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Wintering Hummers Again

Loye Miller
Publication Information
3 (May-June)
From Field and Study

Wintering Hummers Again

More and more definitely the Costa Hummer (Colypte costae) is sttaining the status of “resident” on our southern California desert areas, and the change of status is in all probability not of the birds’ making so much as of our own manner of thinking.

Since Grinnell's first report in 1904 of Costas at Palm Springs, the records have been accumulating. To these data I would add the following notes. Three days, from November 30 to December 1, of 1934, were spent in Deep Canyon of the Santa Rosa Mountains, one mile off the road from Palm Springs to Indio. Birds were very scarce and only ten species were noted. Of these, Plumbeous Gnatcatchers were most abundant, Phainopeplas and Costa Hummers about tied for second place, Verdins were next, and Linnets rare. Costa Hummers thus occupied a prominent place in the avian picture. In walking one hundred and fifty yards up the wash, four of these birds were noted. Three females and one juvenal male were collected.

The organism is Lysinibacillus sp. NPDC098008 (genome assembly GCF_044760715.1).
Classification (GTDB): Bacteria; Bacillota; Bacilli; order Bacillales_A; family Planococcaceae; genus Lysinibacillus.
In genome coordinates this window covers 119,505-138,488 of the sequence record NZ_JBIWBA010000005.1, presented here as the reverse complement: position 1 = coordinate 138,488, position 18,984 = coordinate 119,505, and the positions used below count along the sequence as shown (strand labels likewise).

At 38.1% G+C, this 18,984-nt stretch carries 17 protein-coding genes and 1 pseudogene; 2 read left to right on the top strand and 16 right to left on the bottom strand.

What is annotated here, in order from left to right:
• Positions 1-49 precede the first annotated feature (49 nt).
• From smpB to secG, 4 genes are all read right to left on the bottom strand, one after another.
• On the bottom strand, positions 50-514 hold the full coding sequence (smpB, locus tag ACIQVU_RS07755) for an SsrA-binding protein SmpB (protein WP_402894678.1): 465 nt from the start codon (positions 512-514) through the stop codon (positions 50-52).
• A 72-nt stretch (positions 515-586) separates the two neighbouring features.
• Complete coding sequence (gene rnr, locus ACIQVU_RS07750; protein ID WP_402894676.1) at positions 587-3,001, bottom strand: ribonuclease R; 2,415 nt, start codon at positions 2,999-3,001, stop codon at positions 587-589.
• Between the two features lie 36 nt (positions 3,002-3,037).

Adult males were noted and the nuptial flght performance was three times noted by myself, and once by a colleague. Blossoming shrubs of the chupa rosa (Beloperone californica) were fairly abundant, but the hummers were not restricted to their immediate vicinity. More female hummers were seen than males.

While the status of the species as a resident on the desert is becoming more apparent, winter records for the Pacific slope of southern California are appearing. Woods (Condor, 36, 1934, p. 116) noted a male Costa at Azusa, California, January 9, 1934. On January 6 of the present year a female was observed at Point Mugu, Ventura County, and was collected by Alden H. Miller (now no. 66856, Mus. Vert. Zool.).

Loye Miller

University of California at Los Angeles, January 16, 1935

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